Also there are two direct debits on my account have been rejected as unpaid, because I don't have sufficient funds – and I'm also going to be charged bank fees for those failed direct debits!
So all-in-all I'm not particularly happy about the situation, and it's making me reconsider whether I want to continue using N26 for my banking. I can't help but think that other banks would deal with this a lot better.
Here in Ireland the new iPhone X will be available to pre-order from the 27th October at 8.01am.
The iPhone X (the 'X' being a roman numeral, so it's pronounced 'ten') page on the Apple web site already lists the prices as:
€1,179 for the 64 GB version
€1,349 for the 256 GB version
That's a lot of money for a mobile phone. For comparison, the Samsung Galaxy S8 sells for about €650, and the OnePlus 5 starts at €500 – half the price of the iPhone X. So is this latest iPhone worth the money? Is it twice as good as those Android phones?
Are people still going to queue up to buy it?
The thing is that this is an Apple product, and Apple products are not just phones or computers – they're aspirational items. They are premium products that people are willing to pay premium prices for.
A BMW 5 series costs roughly twice as much as a Skoda Superb. Both are lovely cars, and drive you from A to B in relative comfort. But the BMW isn't twice as good as the Skoda – it isn't twice as fast, or twice as comfortable. So when you buy a BMW you are paying for much more than the car – you are paying for the brand.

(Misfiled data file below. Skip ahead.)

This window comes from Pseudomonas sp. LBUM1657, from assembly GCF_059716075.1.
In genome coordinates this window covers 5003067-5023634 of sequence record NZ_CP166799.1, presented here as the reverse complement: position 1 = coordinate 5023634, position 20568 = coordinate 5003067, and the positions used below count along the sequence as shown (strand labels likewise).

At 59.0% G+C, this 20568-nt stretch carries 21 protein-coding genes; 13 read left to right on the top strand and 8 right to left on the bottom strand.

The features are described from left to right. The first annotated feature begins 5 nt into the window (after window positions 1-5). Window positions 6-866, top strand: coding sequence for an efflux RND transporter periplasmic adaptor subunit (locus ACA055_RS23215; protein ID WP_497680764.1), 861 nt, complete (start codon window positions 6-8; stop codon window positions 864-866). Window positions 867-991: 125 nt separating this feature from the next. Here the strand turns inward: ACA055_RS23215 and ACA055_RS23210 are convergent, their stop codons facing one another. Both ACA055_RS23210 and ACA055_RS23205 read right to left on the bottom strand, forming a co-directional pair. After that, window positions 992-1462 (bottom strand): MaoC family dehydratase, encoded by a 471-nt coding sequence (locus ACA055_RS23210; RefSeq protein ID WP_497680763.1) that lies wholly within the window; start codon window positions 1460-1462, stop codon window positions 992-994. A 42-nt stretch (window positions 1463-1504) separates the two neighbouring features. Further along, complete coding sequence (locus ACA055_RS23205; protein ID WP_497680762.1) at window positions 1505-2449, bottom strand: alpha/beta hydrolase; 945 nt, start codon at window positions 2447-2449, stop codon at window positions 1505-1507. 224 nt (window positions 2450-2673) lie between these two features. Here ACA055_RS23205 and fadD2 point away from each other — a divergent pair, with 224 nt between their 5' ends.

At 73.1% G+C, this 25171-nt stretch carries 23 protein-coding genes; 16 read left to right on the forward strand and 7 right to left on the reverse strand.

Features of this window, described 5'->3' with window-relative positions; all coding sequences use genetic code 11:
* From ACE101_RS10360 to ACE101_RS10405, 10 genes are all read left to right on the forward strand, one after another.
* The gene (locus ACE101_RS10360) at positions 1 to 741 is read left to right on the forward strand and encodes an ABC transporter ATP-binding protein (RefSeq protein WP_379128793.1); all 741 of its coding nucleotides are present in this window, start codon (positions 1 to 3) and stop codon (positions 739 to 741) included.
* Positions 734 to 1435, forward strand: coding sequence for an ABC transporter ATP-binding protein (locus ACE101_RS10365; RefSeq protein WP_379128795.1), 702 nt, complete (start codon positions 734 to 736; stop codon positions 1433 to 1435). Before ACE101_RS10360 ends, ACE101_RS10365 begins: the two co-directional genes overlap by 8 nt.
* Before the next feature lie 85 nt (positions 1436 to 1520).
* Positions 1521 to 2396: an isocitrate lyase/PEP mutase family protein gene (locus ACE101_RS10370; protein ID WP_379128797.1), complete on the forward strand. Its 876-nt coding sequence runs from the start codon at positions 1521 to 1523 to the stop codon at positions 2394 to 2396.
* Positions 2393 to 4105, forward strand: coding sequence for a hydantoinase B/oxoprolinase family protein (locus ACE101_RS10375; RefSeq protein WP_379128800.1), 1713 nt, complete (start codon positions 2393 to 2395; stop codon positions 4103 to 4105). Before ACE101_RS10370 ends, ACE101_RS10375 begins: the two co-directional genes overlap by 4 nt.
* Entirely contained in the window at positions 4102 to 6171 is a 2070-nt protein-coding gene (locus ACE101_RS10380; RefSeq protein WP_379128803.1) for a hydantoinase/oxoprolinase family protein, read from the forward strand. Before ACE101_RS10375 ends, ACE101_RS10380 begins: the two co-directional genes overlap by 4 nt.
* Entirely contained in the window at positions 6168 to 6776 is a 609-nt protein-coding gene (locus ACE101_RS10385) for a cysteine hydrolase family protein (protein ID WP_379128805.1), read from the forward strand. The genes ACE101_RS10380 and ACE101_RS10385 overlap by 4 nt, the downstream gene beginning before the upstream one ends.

You are paying to own a car that proclaims its own expensiveness. That's why premium products have such obvious branding on them. Because after all, why would anyone pay more for a product that looks identical to the much cheaper equivalent?
In the 10 years since Apple first released the iPhone they have successfully positioned it as not just 'a' smartphone, but 'the' smartphone for people to aspire to.
People might justify (to themselves or others) buying the iPhone X for the superior operating system, or because they think it has the best screen, best camera, or best looking handset. But at the end of the day, they are really buying it for what it says about them.
And I don't think there's anything wrong with that. If owning the iPhone X makes them happy, then good. I'm happy for them. I may even take an interest if one of my friends or colleagues gets one – just as I would be interested to look at their brand new BMW – but not enough to part with the cash for either the phone or the car myself.
I used to own an iPhone 3G and an iPhone 4 back in the day – and I still think they're nice devices – but I couldn't justify to myself to keep paying the premium prices for successive iPhones, and I switched over to Android instead.
I guess that value for money matters more to me than brand – even if I do still lust over the latest and greatest technology out there.